Can we cope when all around us is in chaos?

2005 will be remembered for the power of nature and its ability to destroy what man has made. The Indian Ocean tsunami, hurricanes Katrina and Rita and the earthquake in Kashmir have provided demonstrations of how fragile communities are when faced by such disasters.

The first call is to save life and to provide food and shelter for those who are made homeless. This responsibility falls to the local and government authorities, working with NGOs and voluntary organisations. In such major disasters as a tsunamis or earthquake, international aid and assistance is also essential. Such disasters however also destroy the economic life of the community and without the ability to work and gain reward these communities will continue to suffer into the future. There is a duty therefore on the authorities to ensure that economic stability is regained as soon as possible.

How should authorities discharge this duty? It is not the responsibility of local government to recover the businesses but the business community itself. The role of government, both central and local however is to raise the awareness of the threats that could face the community and to provide advice on how they can build greater resilience into their organisations. At the time of the disaster the business community must be able to affect its own recovery.

This is where business continuity management (BCM) has a part to play. BCM is defined as a holistic management process that identifies potential impacts that threaten an organisation and provides a framework for building resilience and the capability for an effective response that safeguards the interests of its key stakeholders, reputation, brand and value creating activities. It is a management discipline that has gained acceptance across the world and has been used to great effect by some of the world’s major corporations to deal with natural disasters.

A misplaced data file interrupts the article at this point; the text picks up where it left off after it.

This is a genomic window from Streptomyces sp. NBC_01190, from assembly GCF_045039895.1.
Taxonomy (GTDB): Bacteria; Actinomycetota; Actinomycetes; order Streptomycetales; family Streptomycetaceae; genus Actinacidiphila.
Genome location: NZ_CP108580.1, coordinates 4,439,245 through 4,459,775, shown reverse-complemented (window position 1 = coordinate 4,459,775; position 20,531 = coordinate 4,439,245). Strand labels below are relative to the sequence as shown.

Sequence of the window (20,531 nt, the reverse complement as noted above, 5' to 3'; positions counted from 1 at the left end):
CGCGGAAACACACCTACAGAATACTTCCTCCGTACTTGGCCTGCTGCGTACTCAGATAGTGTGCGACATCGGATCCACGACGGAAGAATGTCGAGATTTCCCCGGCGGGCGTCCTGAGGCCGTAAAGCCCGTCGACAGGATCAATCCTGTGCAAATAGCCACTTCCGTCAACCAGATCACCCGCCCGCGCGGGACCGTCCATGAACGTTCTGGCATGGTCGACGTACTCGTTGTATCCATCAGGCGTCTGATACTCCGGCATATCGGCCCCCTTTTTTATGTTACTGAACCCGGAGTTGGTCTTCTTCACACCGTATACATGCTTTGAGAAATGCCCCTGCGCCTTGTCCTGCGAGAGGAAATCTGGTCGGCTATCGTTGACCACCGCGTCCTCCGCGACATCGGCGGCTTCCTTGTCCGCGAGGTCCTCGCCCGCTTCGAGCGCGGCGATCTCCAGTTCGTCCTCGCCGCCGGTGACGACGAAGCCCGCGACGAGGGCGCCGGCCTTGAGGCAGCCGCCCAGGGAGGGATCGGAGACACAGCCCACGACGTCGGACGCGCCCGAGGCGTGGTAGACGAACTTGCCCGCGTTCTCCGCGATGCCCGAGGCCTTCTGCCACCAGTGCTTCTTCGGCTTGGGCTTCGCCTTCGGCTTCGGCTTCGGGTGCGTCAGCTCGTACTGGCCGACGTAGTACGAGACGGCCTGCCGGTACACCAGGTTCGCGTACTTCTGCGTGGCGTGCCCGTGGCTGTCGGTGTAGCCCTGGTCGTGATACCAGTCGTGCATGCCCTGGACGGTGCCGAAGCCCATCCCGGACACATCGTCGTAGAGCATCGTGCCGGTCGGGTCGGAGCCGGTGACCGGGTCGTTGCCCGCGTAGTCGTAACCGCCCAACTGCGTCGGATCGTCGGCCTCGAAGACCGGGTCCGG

One example of where it has recently proved of great value was in the aftermath of hurricane Katrina. Wal-Mart has comprehensive plans in place to deal with a range of disruptions to its operations. These plans are prepared and executed by the BCM team and when hurricane Katrina was forecast the team considered what would be the effects on their operations and pre-positioned supplies of essential goods close to, but outside of the storm’s predicted path. In the aftermath of the hurricane these supplies were shipped down to the devastated areas as quickly as possible. Not only was Wal-Mart able to restock its stores with essential supplies but also was also able to play its part in assisting the authorities by providing food, water and other vital supplies to the stricken community. The praise that Wal-Mart has received contrasts to that given to FEMA in the handling of the disaster.

Although major corporations have a role to play in a community the economic wealth of any community is supported by the small and medium enterprises run by local people. These SMEs are the lifeblood of the community, they need to be able to recover quickly and yet do not have the resources of the major corporations behind them. So what can be done to help them?

In the UK the Civil Contingencies Act (CCA) was established following the lessons learnt from the foot & mouth epidemic, the fuel crisis and the increase in flooding across the UK. It is designed to build greater resilience into the UK, to protect the people, the country and it’s wealth creating activities. It sets out the responsibilities of local authorities, emergency services and critical infrastructure players at the time of an emergency. The Act requires the creation of Local Resilience Forums (LRFs) whose responsibility is to prepare the emergency response to local disasters. There are key elements of the act that are designed to assist the recovery of the community in such situations; the identification of the risks that the community faces, creation of plans to manage emergencies, the rehearsal of these plans, the establishment of BCM within the key public bodies and the promotion of BCM advice to both businesses and voluntary organisations within the community.